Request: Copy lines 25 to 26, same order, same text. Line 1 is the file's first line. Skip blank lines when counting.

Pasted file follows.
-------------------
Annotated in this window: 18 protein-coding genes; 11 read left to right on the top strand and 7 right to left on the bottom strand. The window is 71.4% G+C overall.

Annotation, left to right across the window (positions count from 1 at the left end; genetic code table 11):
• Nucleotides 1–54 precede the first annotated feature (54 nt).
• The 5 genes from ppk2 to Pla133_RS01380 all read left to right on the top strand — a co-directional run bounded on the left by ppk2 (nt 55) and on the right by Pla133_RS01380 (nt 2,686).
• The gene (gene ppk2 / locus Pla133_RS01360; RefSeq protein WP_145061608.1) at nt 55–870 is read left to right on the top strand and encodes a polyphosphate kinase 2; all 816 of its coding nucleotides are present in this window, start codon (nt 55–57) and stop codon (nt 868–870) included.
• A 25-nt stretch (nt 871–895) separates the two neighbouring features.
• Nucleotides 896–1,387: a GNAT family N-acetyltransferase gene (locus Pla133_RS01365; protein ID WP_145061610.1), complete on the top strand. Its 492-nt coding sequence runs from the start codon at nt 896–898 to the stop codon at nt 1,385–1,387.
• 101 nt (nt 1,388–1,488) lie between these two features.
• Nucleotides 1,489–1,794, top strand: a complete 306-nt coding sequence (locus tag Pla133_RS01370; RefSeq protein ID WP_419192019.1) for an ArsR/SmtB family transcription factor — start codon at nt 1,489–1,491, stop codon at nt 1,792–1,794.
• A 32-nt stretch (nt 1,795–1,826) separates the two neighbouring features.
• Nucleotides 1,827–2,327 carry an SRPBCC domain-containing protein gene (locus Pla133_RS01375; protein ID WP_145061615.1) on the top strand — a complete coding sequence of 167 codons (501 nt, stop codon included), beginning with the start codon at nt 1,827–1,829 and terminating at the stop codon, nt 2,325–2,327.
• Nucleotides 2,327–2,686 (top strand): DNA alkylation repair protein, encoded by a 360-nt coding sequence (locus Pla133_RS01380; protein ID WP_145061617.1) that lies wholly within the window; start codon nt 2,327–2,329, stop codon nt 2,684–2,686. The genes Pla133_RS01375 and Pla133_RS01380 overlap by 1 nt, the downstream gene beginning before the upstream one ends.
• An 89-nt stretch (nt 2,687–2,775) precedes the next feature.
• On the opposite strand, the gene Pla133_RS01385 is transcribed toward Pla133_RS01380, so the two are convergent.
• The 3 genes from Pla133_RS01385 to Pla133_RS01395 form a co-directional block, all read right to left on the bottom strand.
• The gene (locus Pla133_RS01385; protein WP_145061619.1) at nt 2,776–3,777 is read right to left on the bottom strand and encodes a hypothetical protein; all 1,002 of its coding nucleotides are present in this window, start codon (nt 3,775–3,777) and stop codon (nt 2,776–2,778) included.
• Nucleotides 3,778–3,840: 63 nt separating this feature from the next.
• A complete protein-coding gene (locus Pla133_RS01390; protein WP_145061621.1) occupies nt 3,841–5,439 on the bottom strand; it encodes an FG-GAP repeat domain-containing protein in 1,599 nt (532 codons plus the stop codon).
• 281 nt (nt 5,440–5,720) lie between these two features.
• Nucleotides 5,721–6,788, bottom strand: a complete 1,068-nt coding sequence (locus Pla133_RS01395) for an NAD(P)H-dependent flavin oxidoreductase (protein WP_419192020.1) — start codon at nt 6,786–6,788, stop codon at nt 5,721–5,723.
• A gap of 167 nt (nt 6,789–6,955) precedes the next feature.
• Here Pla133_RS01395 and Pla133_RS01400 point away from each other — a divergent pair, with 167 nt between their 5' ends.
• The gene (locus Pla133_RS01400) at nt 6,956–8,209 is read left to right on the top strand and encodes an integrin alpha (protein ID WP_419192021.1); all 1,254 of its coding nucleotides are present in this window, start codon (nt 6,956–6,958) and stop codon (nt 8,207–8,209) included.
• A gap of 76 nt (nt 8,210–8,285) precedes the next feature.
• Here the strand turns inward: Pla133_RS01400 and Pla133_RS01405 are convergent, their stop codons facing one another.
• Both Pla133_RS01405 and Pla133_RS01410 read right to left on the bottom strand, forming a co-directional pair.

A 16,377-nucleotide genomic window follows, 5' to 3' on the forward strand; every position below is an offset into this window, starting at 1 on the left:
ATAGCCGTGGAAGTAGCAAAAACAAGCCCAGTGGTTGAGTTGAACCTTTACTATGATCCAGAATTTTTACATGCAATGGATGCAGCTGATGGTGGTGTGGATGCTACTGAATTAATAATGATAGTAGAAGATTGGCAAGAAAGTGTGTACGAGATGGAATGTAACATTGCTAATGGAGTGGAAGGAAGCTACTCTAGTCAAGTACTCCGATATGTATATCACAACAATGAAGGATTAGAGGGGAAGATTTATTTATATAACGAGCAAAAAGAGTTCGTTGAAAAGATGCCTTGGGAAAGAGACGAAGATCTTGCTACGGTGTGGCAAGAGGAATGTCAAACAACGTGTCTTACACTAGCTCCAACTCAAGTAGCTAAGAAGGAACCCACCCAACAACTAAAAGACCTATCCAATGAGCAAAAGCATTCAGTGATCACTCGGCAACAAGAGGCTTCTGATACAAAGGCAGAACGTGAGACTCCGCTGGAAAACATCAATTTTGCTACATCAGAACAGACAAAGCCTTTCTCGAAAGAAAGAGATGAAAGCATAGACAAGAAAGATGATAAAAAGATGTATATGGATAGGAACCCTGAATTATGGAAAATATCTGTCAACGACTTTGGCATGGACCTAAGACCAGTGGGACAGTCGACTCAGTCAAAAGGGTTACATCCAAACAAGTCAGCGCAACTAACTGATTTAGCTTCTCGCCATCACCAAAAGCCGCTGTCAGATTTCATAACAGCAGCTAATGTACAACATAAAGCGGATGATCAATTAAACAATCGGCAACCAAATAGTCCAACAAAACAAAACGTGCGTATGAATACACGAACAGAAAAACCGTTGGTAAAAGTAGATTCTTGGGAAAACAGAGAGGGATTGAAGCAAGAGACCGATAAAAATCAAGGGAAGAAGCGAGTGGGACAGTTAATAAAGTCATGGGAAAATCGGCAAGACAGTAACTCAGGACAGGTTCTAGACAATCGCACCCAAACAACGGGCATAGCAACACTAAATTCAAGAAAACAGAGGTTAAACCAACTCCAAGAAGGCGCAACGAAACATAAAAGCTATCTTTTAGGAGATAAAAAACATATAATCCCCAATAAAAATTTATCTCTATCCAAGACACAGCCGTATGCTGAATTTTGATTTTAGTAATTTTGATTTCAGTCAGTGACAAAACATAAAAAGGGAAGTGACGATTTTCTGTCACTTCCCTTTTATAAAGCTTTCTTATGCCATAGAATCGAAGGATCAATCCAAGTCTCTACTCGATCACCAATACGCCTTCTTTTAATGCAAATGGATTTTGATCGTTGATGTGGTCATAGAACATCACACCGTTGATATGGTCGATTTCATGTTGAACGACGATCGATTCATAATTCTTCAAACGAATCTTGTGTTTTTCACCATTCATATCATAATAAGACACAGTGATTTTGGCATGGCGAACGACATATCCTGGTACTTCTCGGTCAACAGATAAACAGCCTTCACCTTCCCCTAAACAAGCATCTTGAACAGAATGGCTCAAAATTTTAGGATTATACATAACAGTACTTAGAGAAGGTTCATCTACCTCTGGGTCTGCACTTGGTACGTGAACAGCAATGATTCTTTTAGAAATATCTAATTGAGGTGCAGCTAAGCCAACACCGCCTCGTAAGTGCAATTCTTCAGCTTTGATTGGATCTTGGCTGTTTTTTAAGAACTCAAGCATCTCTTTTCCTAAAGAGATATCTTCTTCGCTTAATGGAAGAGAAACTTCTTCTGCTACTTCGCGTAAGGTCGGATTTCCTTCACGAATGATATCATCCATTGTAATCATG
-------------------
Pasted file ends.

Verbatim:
• Here the strand turns inward: Pla133_RS01400 and Pla133_RS01405 are convergent, their stop codons facing one another.
• Both Pla133_RS01405 and Pla133_RS01410 read right to left on the bottom strand, forming a co-directional pair.